The first one, “The Tiger Does Not Know,” dated 1971, is about language and life (“words … / weaved in wood”), but it is really about a young poet strutting his stuff and “dedicating himself / to the transcription of realities,” which I think is the poetic guiding principle for Boston’s career, as sometimes young poets delineate in an early poem, like Heaney and his “digs” or Yeats’s going with Fergus.. The figure in the poem “wrote that he was weary of ‘endless / first person confessionals,’” and while the poem is like a third-person confessional, albeit fantastical, it is also full of striking images and ideas.
Images are the key to Boston’s poetic heritage, which is derived somewhat from the Imagists, but more from the so-called “Deep Image” poets popular at the time Boston started writing. Featuring a tendency towards narratives and symbolism, this was in contrast to the much more influential school of poetry going on then, the Confessional poets, which Bruce, in his late twenties, was already weary of.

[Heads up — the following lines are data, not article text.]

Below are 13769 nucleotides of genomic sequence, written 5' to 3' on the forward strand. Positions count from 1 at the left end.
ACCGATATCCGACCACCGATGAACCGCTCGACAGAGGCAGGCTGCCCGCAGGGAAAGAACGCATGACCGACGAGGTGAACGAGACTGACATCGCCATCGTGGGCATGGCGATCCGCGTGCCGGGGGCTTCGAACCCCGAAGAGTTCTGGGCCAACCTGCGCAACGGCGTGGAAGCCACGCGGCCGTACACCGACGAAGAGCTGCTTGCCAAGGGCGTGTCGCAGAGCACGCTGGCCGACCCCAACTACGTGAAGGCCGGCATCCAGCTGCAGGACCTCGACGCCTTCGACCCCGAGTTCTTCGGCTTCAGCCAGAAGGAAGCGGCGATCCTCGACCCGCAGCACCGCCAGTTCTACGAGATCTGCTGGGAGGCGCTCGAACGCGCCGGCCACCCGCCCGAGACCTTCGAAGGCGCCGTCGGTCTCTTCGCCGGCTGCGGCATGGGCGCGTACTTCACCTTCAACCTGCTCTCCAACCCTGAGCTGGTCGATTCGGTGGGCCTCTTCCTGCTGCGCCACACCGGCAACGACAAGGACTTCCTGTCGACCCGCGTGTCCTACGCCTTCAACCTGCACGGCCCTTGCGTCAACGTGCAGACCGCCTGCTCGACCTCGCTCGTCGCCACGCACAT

So, a lot of his poems have a big, central image—a tent pole—and the narratives of the poem revolve around that. For example, the Mutant Rain Forest is not just a world that he and Robert Frazier created and wrote many stories and poems about, it is also a central, organizing principle. Or “The Crow is Dismantled in Flight” or “The House Broods Over Us” or “She Was There for Him the Last Time” are among the others that are long filigrees around their central metaphors.